2.4. Saturation Analyses by Radioligand Binding to Detect TMEM97 and TSPO in Functionally Different Cell Lines

Four cell lines were then selected to identify the most appropriate cell models for the protein-protein TSPO-TMEM97 interaction study, which may be context-dependent. Rat glioma C6 cells are routinely used in TSPO-binding experiments [35,36,37] and express S2R [38]. By contrast, colorectal adenocarcinoma LoVo cells were previously reported to present S2R with a low density [28]. MP and MCF7 cells both display S2R, with the latter cell being employed as a model to study S2R-mediated activity [39,40,41,42]. We also generated an MCF7 subline (shMCF7TMEM97), which exhibited lower TMEM97 protein levels due to shRNA knockdown (see paragraph below). As depicted in Table 1 and Figure S2, saturation analysis detected the presence of receptors for TSPO ligands in all studied cell lines to different extents. The highest amount was detected in MP cells (Bmax = 7.3 pmol/mg of protein) and the lowest in MCF7 cells (Bmax = 1.02 pmol/mg of protein).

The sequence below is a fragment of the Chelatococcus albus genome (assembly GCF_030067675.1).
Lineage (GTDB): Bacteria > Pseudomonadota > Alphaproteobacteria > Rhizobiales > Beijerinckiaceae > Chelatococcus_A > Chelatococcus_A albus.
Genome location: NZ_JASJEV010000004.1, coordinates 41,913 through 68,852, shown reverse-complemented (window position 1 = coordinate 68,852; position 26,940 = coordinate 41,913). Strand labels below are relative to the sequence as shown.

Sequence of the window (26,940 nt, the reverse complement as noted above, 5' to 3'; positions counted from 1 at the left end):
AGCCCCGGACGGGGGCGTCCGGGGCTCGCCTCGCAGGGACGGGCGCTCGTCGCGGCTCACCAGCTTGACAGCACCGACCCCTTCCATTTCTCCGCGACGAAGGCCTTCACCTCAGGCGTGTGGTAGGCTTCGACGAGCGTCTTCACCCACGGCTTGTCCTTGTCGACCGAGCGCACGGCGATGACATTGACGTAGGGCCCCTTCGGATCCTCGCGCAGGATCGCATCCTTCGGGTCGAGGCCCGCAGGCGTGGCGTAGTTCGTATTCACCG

Bmax, pmol/mg of ProteinBmax, pmol/mg of Protein
Cell Lines TSPOTMEM97/S2R
C6 rat glioma3.602.15
Mia PaCa-2 (MP)7.301.14
Table 1. TSPO and Sigma-2 receptors expression in different cell lines.

Analogously, S2R ligand binding was observed in all the selected cells except for LoVo. The highest level was measured in MCF7 and C6 cells (Bmax = 2.02 and 2.15 pmol/mg of protein, respectively) (Table 1Figure S2). It is noteworthy that receptors for ligands binding TSPO and S2R are expressed in the same cell lines (except for LoVo cells) and that the reduction in S2R ligand-binding observed in shMCF7TMEM97 cells (Bmax = 0.891 pmol/mg of protein) is accompanied by an increase in TSPO ligand-binding (Bmax = 2.06 pmol/mg of protein) compared with the MCF7 parental line, suggesting a compensatory effect that is consistent with a hypothesized functional link existing between the expression patterns of TMEM97 and TSPO.